Southern Nigeria records higher movements, as indicated by the scarcity of passport booklets and clumsy issuance, compared to the north where the prices are cheaper and the stress is zero. Anyway, we are one nation, as Bishop Kuka danced to ‘Buga Won’, as part of the signatures to mark his 70-year impactful existence! May he not become a liability! Arguably, southern Nigerians are more inclined to travel outside the shores of Nigeria, apart from the Muslim northern pilgrimages to the Holy Land that massively observe the annual religious rites. On few occasions, there have been arguments that some of these peripatetic southerners are the ones engaged in drug peddling and internet scams, which give the country and the citizens unpleasant pigeonholing and battered image. It would be redundant to reduce terrorism to a pastime of some northern youths though.
The Jápa spirit in Nigerian youths, who are evidently escaping the many frustrations in Nigeria, manifested recently in a 14-year-old boy and orphan who was found in unconscious state at the Apron of the airlines of United Nigeria at the domestic wing of the Lagos Airport. He was quoted to have said that he was tired of Nigeria, and wanted to travel out. The desperation of this boy that came from Badagry area of Lagos to Ikeja is commendable; the smartness that got him to be evasive to airport workers and security personnel, particularly the broken-edge in the perimeter fence, is noteworthy; his ignorance that a domestic flight would get him out of Nigeria is pitiable; while the totality of his escapades exposed our ridiculous institutional behaviour and indecency. Nigerians are casual with most things, even sickness and death!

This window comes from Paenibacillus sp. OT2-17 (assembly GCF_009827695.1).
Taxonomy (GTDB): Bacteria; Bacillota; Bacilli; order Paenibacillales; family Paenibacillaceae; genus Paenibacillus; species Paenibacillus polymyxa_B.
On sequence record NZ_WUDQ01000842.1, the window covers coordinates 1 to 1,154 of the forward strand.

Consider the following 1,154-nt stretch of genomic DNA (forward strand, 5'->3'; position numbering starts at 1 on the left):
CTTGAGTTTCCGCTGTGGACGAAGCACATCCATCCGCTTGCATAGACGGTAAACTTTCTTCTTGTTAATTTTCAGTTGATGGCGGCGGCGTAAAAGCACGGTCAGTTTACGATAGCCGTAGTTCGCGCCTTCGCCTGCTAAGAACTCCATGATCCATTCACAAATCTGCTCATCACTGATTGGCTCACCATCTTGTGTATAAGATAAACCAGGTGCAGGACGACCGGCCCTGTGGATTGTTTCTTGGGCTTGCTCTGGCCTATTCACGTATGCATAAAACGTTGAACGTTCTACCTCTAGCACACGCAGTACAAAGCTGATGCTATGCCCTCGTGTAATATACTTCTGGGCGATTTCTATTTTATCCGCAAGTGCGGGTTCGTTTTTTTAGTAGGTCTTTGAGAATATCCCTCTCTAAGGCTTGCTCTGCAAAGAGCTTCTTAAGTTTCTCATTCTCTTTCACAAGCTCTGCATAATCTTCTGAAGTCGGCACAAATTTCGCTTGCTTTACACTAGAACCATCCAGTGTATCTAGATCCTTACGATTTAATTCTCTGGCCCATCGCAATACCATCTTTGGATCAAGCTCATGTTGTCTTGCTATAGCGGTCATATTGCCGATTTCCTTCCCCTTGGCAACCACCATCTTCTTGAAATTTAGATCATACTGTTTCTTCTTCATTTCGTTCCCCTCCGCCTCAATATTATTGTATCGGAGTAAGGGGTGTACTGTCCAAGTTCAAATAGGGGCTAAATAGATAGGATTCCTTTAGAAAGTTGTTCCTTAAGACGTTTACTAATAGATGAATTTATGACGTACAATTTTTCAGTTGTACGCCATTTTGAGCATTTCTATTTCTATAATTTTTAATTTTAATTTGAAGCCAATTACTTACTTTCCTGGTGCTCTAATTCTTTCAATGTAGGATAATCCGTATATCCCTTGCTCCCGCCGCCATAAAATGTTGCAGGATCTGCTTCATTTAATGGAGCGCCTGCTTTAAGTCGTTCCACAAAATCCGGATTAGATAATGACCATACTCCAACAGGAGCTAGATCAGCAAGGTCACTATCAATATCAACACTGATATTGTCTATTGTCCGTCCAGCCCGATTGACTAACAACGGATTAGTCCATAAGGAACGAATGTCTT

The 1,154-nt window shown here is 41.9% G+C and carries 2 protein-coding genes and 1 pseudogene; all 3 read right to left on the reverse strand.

Cases of stowaway in Nigeria preceded the PMB’s government, as few disenchanted but disadvantaged Nigerians have attempted to exit the harsh realities at different times, with such ventures ending calamitously oftentimes. I remember an undergraduate student in our days who came back to tell tales of woes of his unsuccessful stowing inside a ship to Europe. He was lucky to return safe but lost an academic session to the odyssey. Stowaways are said to be opened to many fatal risks, which include: being mangled, tinnitus, deafness, hypothermia, hypoxia, frostbite, acidosis, and the possibility of falling when the doors of the compartment reopen. A 2016 report by Abdulmalik Fahd detailed stowaways, preceding the PMB administration, and the politico-economic volatilities that have pushed people to dangerous escapes through dangerous emigrations and suicide.
There was the case of ‘John Doe’ who was found dead inside the wheel well of Arik’s Airbus A33-200 aircraft at the Oliver Thambo Airport in Johannesburg, South Africa. In 2010, the mangled body of Emeka Okeke was said to have been found on a Delta Airline in the United States when they discovered flesh and blood stains on one of the tyres of the aircraft. In 2012, a stowaway body was said to have been found in the undercarriage wheel compartment of an Arik Airbus A340-500 that returned to Lagos from London, with no clear idea of when and how the victim got there.